The great Christmas Rush has begun! The starting gunshot was fired on Black Friday and, for many people, it’s been non-stop since.

The rush is identified by shopping for and wrapping gifts, hosting and attending holiday parties, collecting addresses and sending out cards, assembling and hanging up decorations, and an array of related tasks and expectations. And all of this on top of the already demanding things of life.

It can be exhausting. In fact, by the time December 25 rolls round, there are some people who have become numb to it all and are very ready to just get it over with. In the excessive hustle and bustle, the spiritual warmth and meaning of the holy day is lost. Instead, a “zombie Christmas” takes over.

Such a zombie Christmas is worse than any attacks by Ebenezer Scrooge or the Grinch, who at least indirectly acknowledge the holiday even as they try to diminish it. The victims of a zombie Christmas have become apathetic and detached to the reality of Christmas. They’ve been beaten up and are the living dead among the elves, mistletoe, and tinsel. They refuse to sing the carols, are anesthetized to the jingle bells, indifferent to the excitement of gifts, and callous to the cheerful greetings, “Merry Christmas” or “Happy Holidays.”

How does this zombie approach to Christmas happen? Easily enough, it starts when the Nativity of Jesus Christ and the peace, hope, and joy of that event are neglected or lost in the human soul. Without that focus, everything else can become a burden. The mind wonders: Why all this work? What’s the point?

After some time, such a burden breaks down the soul. It becomes comatose to the external things that have become painfully required of it and are presumed to cost too much in terms of emotional energy or of financial expense. And so, the soul sleeps but the body goes through the motions. The person exists as if she’s dead. The zombie Christmas begins.

What can be done? How can this zombie attack be prevented?

Zombies are immensely popular, and their presence is seen throughout Western culture from a wide variety of films, television shows, fan productions, zombie survival guides, other books, garden zombie gnomes, multiple video games, songs to zombie pub crawls and other festivals in honor of the living dead, the Zombie cocktail, and even academic modules on zombies in university courses.

Zombies are everywhere, and their widespread popularity is a penetrating indication of the boredom and existential exhaustion of the Western secularist. The zombie trend is a distressing sign of how many people feel about life and how they’re sadly approaching the blessings of this world.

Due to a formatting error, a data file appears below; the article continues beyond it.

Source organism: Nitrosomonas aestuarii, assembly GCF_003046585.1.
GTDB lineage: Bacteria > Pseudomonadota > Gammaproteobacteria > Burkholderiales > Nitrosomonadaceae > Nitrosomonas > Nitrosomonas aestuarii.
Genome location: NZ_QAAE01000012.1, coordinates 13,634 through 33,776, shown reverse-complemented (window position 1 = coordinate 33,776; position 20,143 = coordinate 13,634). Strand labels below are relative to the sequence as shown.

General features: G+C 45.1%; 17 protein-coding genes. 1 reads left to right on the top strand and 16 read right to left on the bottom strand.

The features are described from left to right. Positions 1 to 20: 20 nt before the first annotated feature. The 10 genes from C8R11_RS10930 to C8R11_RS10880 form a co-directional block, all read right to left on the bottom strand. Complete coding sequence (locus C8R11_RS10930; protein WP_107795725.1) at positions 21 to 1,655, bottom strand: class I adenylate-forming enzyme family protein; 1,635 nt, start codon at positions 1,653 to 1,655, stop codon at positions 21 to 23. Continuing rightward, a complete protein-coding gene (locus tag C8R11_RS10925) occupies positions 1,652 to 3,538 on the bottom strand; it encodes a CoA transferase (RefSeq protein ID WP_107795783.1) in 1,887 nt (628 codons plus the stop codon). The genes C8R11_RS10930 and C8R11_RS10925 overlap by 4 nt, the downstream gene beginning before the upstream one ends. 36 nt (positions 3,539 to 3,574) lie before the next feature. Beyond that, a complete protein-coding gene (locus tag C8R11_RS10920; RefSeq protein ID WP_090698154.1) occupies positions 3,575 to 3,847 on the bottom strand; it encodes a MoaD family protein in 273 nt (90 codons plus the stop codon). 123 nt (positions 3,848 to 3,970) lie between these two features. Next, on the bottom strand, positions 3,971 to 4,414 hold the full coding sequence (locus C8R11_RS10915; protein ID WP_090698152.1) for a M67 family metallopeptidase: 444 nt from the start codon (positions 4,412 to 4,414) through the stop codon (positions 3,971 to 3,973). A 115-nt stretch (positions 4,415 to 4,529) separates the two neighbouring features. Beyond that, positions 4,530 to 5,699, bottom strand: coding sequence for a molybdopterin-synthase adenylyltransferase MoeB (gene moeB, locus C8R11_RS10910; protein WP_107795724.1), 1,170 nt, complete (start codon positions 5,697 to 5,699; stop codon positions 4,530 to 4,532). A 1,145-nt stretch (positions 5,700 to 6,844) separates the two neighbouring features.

And so, while zombies are overrunning vast areas of our culture, they do not have to overtake Christmas. What’s the solution?

The answer is simple and can be found in precisely what is in jeopardy, namely, the Nativity of Jesus Christ and the higher spiritual sentiments that are given through it. By reinvesting our attention and energy into the things of God and the elevation of our souls, we will find a resuscitation within us and retrieve again the life-giving joy of human existence and of this holiday season.

In this work, the Church offers us help. In her wisdom, she sees the Christmas Rush and the possibility of a zombie-like assault on the Lord’s Nativity, and so she blesses us with the guidance and relief of Advent.

Advent is a four-Sunday long liturgical season that offers a renewal in the things of God, a re-valuing of time and eternity, and a reflection on the biblical narrative of the Lord’s Nativity and the Second Coming. Advent invites a slowing of the pace of life, a tempering of expectations, a pause to the anxieties of the season, a time for gratitude and generosity, moments of peace and prayer, an internal revival of the meaning of Christmas, as well as a re-discovery of the bliss that can be found in the various holiday customs and traditions.

This is the power and the opportunity of Advent. It is the bane of every zombie that seeks to fatigue and deplete the soul of the comfort and joy of Christmas. Advent offers a rejuvenation to the soul and a time to remember the reason for this sacred season.

While completely missed by some, overlooked by others, or actively disregarded by a few, Advent has its place. In contemporary times especially, it’s a needed stop gap to the zombification of our culture and the Christmas season. It’s a blessing, a chance, a conversion, a moment of time provided to each of us to rest and reflect, prepare spiritually for the holy days, and to rejoice and live the gift of life.